Cotati-Rohnert Park District superintendent announces retirement

Mayra Perez, superintendent of the third largest district in Sonoma County had shepherded the district through the pandemic, but also was criticized for a perceived lack of engagement with faculty, staff and parents.|

Cotati-Rohnert Park Unified School District Superintendent Mayra Perez, who led the district through COVID-19 and a six-day teacher strike, announced her retirement Monday.

Perez sent out a message to parents and staff through the ParentSquare communication portal stating that after decades in education, she plans to retire Oct. 31.

“It's a hard decision,” Perez said in an interview with the Press Democrat Tuesday. “I'm going to miss the work but I know that I'll find ways to get back to the community.”

Originally set to serve a three-year term through June 2023, the school board had recently extended her contract to 2025.

The Cotati-Rohnert Park Unified School District, Sonoma County’s third largest, has 6,449 students enrolled this year, according to the California Department of Education.

Perez began her role in July 2020, during the pandemic, aiding the transition to virtual learning.

She also successfully adopted new English and Math curriculum, establishing a Virtual Learning Academy and providing support for vulnerable students, said Board President Michelle Wing in a message to the district’s community.

“Dr. Perez has guided our District through unprecedented challenges while always keeping student success and achievement at the forefront,” Wing said.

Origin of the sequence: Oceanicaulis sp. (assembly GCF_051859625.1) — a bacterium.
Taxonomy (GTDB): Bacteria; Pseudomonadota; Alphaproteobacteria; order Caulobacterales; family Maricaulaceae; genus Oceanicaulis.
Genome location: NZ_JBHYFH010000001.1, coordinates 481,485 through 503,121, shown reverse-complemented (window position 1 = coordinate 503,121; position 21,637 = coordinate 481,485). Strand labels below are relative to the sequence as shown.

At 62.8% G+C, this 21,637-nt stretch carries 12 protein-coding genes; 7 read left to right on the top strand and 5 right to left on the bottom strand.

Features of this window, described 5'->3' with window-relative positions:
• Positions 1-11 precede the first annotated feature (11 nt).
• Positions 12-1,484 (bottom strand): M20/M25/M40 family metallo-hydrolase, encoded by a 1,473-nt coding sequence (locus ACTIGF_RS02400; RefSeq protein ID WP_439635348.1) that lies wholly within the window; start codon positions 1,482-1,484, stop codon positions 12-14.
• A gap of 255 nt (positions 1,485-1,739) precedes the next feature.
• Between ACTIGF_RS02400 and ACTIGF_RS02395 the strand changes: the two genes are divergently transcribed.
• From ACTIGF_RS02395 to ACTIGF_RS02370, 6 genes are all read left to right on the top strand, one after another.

Perez said her proudest achievements include her work improving literacy and creating dual immersion programs. She hopes to continue to work with bilingual kids and teaching reading in a volunteer basis during her retirement.

Perez’ tenure was not without controversy, however. In March 2022, more than 300 teachers went on strike for six days over wage disputes. In June 2022, the Rohnert Park Cotati Educators Association notified the school board that more than 92% of teachers supported a no-confidence vote against Perez. They cited a lack of engagement with parents, faculty and the lack of plans for dealing with staff shortages in critical areas, like special education.

Perez said the biggest thing she has learned as a district leader is that “There will always be distractors that take us off focus, but we need to be remain dedicated and focused on our students.”

She said the biggest distractions to children’s education she’s dealt with included school politics and COVID-19.

The Board of Trustees also announced that they will begin the search to fill her position in closed session Tuesday, allowing Perez and the new leader time to transition.

“We have executive executive management leaders that are amazing,” Perez said. “It's just been an honor and pleasure to work with all of them. And they have the capacity to continue the amazing work that we've begun together.”

You can reach Staff Writer Alana Minkler at 707-526-8531 or On Twitter @alana_minkler.

Alana Minkler

Education Reporter

The world is filled with stories that inspire compassion, wonder, laughs and even tears. As a Press Democrat reporter covering education, it’s my goal to give others a voice to share these stories.

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